These results are equally promising if you intend to use the ZenBook for GPU-intensive tasks other than gaming, such as video encoding and photo editing. Of course, the MX150 is no substitute for a true gaming GPU such as a GTX 10-series model, which can record frame rates above 100fps even at ultra-quality settings. It is possible to fit a 10-series card into a thin and light laptop (check out the Microsoft Surface Pro for an example), but doing so would almost certainly raise the ZenBook’s price by hundreds of dollars.
As a general-purpose PC, the ZenBook’s performance is far more ordinary thanks to its capable but not exactly screaming Intel Core i5-8250U. Its score on the comprehensive PCMark 8 benchmark (3,346) signifies that lag-free video conferencing, web browsing, and other ordinary tasks are possible. So is effortless loading or switching apps, helped along by the 8GB of RAM.
On the other hand, the ZenBook finished in the middle of the pack on the our specialized multimedia tests like editing photos in Photoshop and converting an HD video file, which are more taxing for the CPU. With the exception of the MacBook Air, the competition is powered by Intel Core i7 CPUs, which means better performance nearly across the board. It’s possible that you could experience better results with Handbrake and Photoshop if you ensure that those apps are assigned to run with GPU acceleration. Unfortunately, Asus did not install the Nvidia control panel that lets you adjust this setting, and we always test PCs in their default configuration. If you want to ensure that the GPU is used for a specific app, you’ll have to download the control panel yourself.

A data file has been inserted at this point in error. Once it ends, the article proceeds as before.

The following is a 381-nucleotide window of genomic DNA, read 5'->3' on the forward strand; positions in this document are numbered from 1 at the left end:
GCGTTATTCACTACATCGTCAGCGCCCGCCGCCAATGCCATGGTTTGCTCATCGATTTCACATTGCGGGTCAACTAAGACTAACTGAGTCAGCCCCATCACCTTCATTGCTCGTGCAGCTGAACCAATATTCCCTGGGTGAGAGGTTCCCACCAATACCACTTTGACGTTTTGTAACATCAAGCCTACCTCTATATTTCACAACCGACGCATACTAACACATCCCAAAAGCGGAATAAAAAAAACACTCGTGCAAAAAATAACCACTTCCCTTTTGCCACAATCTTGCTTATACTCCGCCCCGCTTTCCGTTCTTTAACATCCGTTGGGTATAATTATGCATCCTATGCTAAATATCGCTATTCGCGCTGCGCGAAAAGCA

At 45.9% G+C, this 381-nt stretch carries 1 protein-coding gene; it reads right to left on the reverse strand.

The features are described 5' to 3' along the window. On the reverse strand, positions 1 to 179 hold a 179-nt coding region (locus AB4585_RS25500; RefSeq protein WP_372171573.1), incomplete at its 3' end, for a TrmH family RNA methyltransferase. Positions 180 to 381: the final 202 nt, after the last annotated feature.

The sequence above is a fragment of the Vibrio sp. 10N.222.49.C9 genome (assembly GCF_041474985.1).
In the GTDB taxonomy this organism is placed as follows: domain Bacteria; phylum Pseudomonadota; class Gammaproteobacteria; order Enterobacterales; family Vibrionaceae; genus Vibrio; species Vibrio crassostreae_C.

See How We Test Laptops
When you’re not playing games, the ZenBook’s battery will last all day and more, as evidenced by its time of more than 12 hours on our battery-rundown test. Of its competitors listed in the chart, only the MacBook Air and the Ideapad 720s lasted longer, and the Dell XPS 13 lasted significantly shorter because of its power-hungry 4K display.
An Ideal Blend of Price and Performance
Although it suffers from a flimsy keyboard and touchpad, the Asus ZenBook UX331UN offers an ideal blend of performance and price if you need a step up from Intel’s integrated graphics solution but don’t want to lug around a larger gaming laptop or shell out more than $1,000. You can of course go thinner and lighter by selecting the LG Gram, or boost the graphics performance with the Microsoft Surface Pro 2, but both are going to empty your wallet a bit more. If you deem the discrete graphics and attractive price worthy tradeoffs for the keyboard flex, you won’t be disappointed with the ZenBook.